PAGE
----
The spectacularly fast-whirling dead stars known as millisecond pulsars put the brakes on their spinning in large part by blasting pieces of themselves into space, a new model suggests.
Pulsars are the super-dense, strongly magnetized cores of massive stars left behind after they go supernova. Specifically, pulsars are neutron stars made of densely packed neutrons, with each sugar cube-size piece of neutron star matter weighing as much as a mountain of about 100 million tons.
These neutron stars can bulk up on matter and energy by cannibalizing companion stars, a process that makes the pulsars give off X-rays and spin extraordinarily fast — at rates of 100 to 1,000 turns each second — earning them the moniker "millisecond pulsars."
Later, after siphoning all the matter in the outer envelopes of their companion stars, millisecond pulsars gradually slow down and emit radio waves instead. However, little was known about what happens during the actual slowdown before these pulsars start blasting radio waves.
A new study by astrophysicist Thomas Tauris at the University of Bonn in Germany may have the answer. Tauris found that millisecond pulsars can hit the brakes dramatically. In the end stages, the dead stars can lose more than half their rotational energy, the study found.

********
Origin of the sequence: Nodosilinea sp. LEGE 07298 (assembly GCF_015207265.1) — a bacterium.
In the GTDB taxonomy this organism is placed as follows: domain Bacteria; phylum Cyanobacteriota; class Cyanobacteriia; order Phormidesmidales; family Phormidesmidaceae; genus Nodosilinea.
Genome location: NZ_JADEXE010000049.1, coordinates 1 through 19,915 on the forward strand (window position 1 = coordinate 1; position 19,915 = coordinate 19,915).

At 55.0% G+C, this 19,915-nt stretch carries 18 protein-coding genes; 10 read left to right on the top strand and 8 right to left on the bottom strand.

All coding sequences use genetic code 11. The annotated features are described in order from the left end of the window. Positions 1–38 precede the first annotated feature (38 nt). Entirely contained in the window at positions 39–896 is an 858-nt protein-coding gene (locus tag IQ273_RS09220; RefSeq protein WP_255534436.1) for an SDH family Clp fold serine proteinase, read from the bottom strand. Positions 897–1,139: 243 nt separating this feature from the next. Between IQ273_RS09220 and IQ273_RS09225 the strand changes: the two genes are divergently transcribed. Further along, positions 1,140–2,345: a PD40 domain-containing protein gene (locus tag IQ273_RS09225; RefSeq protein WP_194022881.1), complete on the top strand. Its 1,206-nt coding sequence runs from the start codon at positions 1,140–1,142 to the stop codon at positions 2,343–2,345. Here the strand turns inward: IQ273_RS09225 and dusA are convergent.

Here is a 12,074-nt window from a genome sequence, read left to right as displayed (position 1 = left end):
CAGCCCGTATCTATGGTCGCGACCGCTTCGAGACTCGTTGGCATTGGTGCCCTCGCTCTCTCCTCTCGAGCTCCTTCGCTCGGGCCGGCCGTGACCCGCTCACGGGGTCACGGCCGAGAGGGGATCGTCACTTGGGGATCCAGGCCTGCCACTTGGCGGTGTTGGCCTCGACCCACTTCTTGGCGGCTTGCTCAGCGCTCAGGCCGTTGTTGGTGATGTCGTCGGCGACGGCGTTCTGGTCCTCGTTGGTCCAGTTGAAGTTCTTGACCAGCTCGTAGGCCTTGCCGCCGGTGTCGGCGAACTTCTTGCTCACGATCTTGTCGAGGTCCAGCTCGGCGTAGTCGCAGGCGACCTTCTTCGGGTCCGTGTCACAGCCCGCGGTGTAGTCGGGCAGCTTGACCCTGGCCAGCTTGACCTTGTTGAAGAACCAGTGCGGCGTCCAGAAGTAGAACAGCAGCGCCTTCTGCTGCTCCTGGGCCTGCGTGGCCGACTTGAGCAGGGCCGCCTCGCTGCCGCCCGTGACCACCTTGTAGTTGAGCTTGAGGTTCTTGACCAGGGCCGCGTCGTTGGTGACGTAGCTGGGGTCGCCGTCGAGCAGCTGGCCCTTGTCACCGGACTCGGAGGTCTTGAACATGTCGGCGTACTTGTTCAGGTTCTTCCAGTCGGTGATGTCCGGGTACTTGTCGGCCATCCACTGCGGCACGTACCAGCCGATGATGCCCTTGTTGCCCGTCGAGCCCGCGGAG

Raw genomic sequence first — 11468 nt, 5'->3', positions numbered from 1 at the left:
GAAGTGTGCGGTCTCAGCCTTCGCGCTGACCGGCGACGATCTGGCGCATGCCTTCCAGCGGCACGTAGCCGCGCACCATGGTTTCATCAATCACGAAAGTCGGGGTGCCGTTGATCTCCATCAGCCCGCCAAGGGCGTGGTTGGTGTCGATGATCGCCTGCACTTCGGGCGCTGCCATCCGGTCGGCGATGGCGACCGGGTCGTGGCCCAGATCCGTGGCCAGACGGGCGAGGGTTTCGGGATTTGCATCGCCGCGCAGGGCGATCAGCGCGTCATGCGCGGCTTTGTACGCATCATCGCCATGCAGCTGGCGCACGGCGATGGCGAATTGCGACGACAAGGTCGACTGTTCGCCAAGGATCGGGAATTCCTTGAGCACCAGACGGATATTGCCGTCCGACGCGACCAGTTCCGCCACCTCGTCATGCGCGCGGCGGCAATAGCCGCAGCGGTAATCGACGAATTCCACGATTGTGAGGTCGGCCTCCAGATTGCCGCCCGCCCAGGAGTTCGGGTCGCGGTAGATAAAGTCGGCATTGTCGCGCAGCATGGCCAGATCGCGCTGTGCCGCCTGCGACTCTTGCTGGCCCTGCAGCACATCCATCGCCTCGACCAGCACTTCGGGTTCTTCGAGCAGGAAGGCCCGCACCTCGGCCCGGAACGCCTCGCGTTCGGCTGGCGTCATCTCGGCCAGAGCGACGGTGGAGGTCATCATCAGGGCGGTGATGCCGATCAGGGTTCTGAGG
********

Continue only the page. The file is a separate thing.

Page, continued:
Computer models suggest that the magnetospheres, or shells of charged particles around millisecond pulsars, grow as their companion stars shrink. This growth exerts a braking torque on the pulsars. In addition, when matter from the companion stars enters these magnetospheres, it can get blasted away instead of glomming onto the pulsars, which also helps slow the pulsar's spinning.
"Now we know that the very same process responsible for spinning up old neutron stars to extraordinary fast spin rates with periods of 1 to 10 milliseconds is actually also causing the millisecond pulsars to spin down again," Tauris said.
The findings appear to agree with the latest observations.
"An important implication of this work is that the X-ray-emitting millisecond pulsars, which are still accreting material from their companion star, should, on average, spin faster than the millisecond pulsars emitting radio waves," Tauris added. "This is exactly what the current observational data seems to suggest."
Tauris detailed his findings in the Feb. 3 issue of the journal Science.